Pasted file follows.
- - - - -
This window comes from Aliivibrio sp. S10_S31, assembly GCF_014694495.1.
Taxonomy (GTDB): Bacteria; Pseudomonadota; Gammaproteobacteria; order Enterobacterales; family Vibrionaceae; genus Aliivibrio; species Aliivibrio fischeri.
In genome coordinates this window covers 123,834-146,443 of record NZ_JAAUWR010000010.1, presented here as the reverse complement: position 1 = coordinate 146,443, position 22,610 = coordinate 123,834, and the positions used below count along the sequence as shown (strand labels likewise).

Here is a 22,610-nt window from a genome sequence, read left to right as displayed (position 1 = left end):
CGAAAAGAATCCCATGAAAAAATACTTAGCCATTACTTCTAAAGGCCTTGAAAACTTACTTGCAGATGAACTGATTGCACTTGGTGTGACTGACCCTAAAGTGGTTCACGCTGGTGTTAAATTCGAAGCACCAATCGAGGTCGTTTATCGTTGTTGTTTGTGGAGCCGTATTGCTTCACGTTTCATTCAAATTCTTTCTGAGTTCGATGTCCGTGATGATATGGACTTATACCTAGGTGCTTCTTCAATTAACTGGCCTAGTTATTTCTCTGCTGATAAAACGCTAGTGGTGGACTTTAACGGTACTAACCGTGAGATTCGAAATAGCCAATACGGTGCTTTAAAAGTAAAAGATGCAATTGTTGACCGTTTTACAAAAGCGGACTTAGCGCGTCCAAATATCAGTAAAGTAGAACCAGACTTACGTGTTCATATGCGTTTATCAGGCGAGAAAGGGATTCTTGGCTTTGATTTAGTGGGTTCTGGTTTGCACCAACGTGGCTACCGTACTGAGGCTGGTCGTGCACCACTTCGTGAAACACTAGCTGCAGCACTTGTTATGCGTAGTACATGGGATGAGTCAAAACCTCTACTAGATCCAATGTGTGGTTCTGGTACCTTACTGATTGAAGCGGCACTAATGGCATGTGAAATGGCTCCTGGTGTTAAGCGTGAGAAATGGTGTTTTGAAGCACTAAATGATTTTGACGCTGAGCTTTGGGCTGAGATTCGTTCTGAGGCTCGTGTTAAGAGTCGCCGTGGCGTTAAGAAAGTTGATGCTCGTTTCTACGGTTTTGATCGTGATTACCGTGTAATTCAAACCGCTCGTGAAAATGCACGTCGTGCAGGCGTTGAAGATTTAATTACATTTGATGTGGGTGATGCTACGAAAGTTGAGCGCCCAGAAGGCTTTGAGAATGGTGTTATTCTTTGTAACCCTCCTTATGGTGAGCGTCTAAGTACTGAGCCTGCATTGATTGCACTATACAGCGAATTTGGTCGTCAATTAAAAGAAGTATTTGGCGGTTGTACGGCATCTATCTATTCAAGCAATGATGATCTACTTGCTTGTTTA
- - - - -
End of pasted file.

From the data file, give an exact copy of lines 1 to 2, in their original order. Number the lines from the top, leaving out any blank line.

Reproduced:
This window comes from Aliivibrio sp. S10_S31, assembly GCF_014694495.1.
Taxonomy (GTDB): Bacteria; Pseudomonadota; Gammaproteobacteria; order Enterobacterales; family Vibrionaceae; genus Aliivibrio; species Aliivibrio fischeri.